Robin McKinley established herself as a fairy tale author with her first book, "Beauty," over 20 years ago. Her growth as a writer is evident in her new tome, "Spindle's End." McKinley leaves behind Beauty and the Beast, which she has developed in two novels, to explore the Sleeping Beauty fairy tale. The story developments are surprising at times but work well in her original treatment. The famous kiss which appears in the most popular versions of the tale is presented here with a new twist. The characters are charming and quirky. I was sorry when the book reached its conclusion and Rosie's story ended.
McKinley has returned to the lighter touch evident in "Beauty" so this book can be recommended to readers of all ages. Books from McKinley are often years in the waiting for her fans. This book was well worth the wait. For a completely different treatment of the same tale, I also recommend Jane Yolen's "Briar Rose."
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Format: Hardcover
If you've read McKinley's Beauty, than you're already familiar with her ability to create the most wonderful characters with her lyrical prose. As in Beauty, the heroine in Spindle's End is a completely drawn character whose courage, intelligence, kindness and humor deviate from the stereotypical pretty princess with nothing to do but be rescued. The story is magical, the supporting characters (especially the wonderful animals) make you wish you knew them yourself and the plot keeps you engrossed throughout the novel. McKinley has an amazing talent to take what is old and make it fresh without abadoning the traditional tale entirely. Unlike Deerskin (which is another fabulous and somewhat misunderstood McKinley piece,) Spindle's End can be enjoyed by all ages. Her writing is colorful and inventive without being wordy or dense. The author's spin on the wake-up kiss and the happily-ever after-ending may not be standard, but they are satisfying. I cannot recommend this book highly enough. Parents - read it with your child...you'll both enjoy it (and you can help them out with some of the bigger words.) If you enjoy Jane Yolen or Patricia McKillip, you'll definitely like McKinley.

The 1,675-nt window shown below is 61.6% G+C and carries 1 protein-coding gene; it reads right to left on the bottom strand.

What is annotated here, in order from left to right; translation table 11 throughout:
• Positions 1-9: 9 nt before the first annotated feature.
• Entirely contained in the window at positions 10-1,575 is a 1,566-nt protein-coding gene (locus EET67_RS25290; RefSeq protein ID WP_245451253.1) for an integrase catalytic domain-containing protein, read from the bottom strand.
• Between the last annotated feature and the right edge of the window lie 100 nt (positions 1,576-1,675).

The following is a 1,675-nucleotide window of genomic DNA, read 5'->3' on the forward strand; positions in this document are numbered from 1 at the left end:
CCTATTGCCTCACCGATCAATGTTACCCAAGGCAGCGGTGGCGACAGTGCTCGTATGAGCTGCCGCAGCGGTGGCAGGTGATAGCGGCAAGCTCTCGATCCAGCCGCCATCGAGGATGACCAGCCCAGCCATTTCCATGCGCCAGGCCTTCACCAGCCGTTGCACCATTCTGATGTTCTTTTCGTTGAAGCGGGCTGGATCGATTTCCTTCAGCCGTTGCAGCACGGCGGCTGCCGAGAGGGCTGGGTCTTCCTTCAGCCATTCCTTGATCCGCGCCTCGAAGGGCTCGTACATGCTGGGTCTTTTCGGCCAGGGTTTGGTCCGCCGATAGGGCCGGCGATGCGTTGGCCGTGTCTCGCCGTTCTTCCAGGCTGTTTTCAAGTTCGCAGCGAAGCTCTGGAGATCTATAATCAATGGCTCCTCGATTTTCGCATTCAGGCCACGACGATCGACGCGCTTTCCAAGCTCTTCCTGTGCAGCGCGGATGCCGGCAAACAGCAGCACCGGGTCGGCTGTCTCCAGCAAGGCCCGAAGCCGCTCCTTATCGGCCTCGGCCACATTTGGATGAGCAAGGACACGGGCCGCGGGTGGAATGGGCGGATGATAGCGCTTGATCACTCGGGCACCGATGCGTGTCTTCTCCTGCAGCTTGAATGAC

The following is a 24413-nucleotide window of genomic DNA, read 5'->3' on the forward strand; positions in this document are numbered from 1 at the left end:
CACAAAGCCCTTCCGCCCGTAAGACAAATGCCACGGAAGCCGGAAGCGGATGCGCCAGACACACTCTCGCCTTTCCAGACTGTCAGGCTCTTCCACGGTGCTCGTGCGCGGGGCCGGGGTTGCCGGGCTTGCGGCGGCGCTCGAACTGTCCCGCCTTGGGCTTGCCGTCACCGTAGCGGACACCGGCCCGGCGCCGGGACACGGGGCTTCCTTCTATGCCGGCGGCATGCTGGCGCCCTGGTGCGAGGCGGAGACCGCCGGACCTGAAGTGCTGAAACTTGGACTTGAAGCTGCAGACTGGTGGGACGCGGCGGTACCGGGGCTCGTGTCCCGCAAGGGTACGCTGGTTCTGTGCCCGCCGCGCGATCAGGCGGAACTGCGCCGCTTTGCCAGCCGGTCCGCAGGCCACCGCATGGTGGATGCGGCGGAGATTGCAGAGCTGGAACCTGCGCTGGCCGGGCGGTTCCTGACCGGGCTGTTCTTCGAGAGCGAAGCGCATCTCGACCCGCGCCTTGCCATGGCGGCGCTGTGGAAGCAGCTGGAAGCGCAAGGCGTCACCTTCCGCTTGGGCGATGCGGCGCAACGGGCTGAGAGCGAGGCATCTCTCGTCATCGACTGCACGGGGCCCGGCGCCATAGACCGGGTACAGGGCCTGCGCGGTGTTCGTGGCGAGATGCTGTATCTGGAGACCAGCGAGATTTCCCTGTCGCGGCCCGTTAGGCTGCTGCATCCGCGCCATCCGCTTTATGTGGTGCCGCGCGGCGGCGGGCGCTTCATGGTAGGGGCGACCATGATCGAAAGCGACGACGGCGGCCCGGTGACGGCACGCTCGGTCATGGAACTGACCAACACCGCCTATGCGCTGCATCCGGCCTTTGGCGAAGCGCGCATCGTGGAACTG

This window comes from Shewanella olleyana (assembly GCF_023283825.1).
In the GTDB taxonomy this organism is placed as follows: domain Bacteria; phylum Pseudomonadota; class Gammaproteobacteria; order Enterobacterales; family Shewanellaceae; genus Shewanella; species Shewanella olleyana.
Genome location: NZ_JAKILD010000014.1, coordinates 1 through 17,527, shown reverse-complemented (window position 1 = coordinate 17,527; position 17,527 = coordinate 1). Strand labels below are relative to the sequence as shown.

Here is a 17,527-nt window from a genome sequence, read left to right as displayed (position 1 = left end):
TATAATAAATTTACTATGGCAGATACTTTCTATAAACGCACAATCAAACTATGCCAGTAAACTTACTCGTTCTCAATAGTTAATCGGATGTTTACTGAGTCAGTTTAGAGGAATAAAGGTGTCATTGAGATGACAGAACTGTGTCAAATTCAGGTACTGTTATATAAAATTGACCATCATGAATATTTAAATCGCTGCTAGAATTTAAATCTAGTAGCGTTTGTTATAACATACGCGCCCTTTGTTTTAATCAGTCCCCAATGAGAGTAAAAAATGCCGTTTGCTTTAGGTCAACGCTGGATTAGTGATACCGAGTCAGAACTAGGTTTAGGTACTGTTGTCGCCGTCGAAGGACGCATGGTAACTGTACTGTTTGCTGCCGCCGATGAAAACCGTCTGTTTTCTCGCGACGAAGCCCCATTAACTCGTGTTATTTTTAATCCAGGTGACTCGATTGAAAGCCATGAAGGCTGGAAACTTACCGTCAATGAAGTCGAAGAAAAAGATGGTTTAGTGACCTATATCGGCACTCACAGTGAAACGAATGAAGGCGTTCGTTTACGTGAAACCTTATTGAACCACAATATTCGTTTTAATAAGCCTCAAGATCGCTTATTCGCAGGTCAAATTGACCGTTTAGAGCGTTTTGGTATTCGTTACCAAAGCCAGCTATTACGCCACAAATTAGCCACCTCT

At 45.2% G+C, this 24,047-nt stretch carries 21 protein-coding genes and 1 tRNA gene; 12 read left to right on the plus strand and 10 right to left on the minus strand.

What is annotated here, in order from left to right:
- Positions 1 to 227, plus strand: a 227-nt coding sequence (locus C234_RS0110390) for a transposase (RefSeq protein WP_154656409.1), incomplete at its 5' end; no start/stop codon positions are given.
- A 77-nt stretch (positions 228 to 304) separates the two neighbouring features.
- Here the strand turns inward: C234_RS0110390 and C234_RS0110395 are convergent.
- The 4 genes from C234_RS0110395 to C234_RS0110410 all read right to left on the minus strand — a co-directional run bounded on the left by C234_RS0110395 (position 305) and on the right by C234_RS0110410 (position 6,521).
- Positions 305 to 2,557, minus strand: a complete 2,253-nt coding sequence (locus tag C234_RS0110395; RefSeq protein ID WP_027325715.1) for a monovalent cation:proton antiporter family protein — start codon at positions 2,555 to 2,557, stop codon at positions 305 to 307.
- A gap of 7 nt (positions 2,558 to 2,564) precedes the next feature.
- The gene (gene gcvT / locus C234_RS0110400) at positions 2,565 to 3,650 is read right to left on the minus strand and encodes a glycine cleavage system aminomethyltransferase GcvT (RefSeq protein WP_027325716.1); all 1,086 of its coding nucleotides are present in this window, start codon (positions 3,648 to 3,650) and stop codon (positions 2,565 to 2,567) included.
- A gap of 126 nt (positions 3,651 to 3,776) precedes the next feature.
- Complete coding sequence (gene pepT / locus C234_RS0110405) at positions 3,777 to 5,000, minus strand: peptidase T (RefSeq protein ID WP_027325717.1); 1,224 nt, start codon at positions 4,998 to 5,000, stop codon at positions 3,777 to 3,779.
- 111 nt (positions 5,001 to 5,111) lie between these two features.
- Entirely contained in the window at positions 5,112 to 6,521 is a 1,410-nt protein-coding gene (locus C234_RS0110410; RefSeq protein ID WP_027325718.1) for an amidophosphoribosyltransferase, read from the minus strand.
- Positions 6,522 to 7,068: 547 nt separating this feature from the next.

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Format: Hardcover
I intended to like this book from the moment I heard it was coming out. I suppose I'm somewhat dense, since my sister had to realize that the title "Spindle's End" probably had to do with one of our favorite fairy tales, Sleeping Beauty. Now that I've read it, I can't say I'm disappointed, exactly....But for being a new story, it seemed vaguely familiar.
Don't get me wrong, I enjoyed it immensely. The reading was enjoyable, the plot suspenseful. There were funny and sad moments, and the new, somewhat conversational tone of "voice" McKinley uses is quite wonderful. (If you notice, since she's been in England, her expressions and spelling have become decidedly more British.) As always, her plotting and pacing are superb, and her nods to other novels and stories brought a smile to my face. It took me a while to realize why such a satisfying story left me feeling...vaguely DISsatsified; I think it's because it was a little too familiar.
All of you reading this should know by now that this is based on Sleeping Beauty, so I won't bore you with plot details. The main character, Rosie, was lovelable and suitably un-princesslike; but then, so was Harry (of "The Blue Sword"), Beauty of "Rose Daughter," and especially Aerin (of "The Hero and the Crown"). I don't object in the least to having a strong female protagonist -- indeed, that's partly why I love McKinley's books. But in this case, I felt always a little distant from Rosie, possibly because we don't get her viewpoint until halfway through the book (but not even at a chapter break, which was one of the occasionally awkward viewpoint shifts). (Incidentally, I also felt that for as long as we had Katriona's viewpoint, we never really got to know her.
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Format: Mass Market Paperback Verified Purchase
"Spindle's End," first published in 2000 is Robin McKinley's novelization of the 'Sleeping Beauty' fairy tale. Inventive characterization is this author's hallmark, and McKinley reimagines and reinvigorates Sleeping Beauty as a princess named Rosie who is cursed to die on her 21st birthday after pricking her finger on a spindle. On her Naming Day, after a very bad fairy named Pernicia delivers the curse, the infant princess is kidnapped by the down-to-earth Katriona (okay, she's a fairy, too, but not in the sense of 'airy fairy') who raises the disguised princess in the distant farming hamlet of Foggy Bottom. Eventually Rosie apprentices herself to a blacksmith, discovers that she can talk to animals, and befriends a girl named Peony.
Peony is actually much more of a traditional Sleeping Beauty--meek, beautiful, skilled in the feminine arts, and somewhat passive. Rosie is an active, callused horse doctor who ultimately takes on the traditional prince's role, with the help of her friends Katriona, the blacksmith, and some very remarkable animals.
Have no fear, "Spindle's End" is not a feminist rant. Men get some very nice walk-on roles and the only really evil personage is Pernicia who hovers threateningly throughout the novel:
"Perhaps I shall even come to her, in secret, tonight...and press her tiny soft hand against the spindle end..."
McKinley has created a densely magicked universe, shading over into cutesy only occasionally. Unfortunately most of the shading was in the first couple of chapters and I almost got clogged by the treacle and stopped reading. I was glad I didn't because this is a marvelous, non-wimpy reworking of the usual 'beautiful woman can do nothing for herself but wait passively for handsome prince' fairy tale.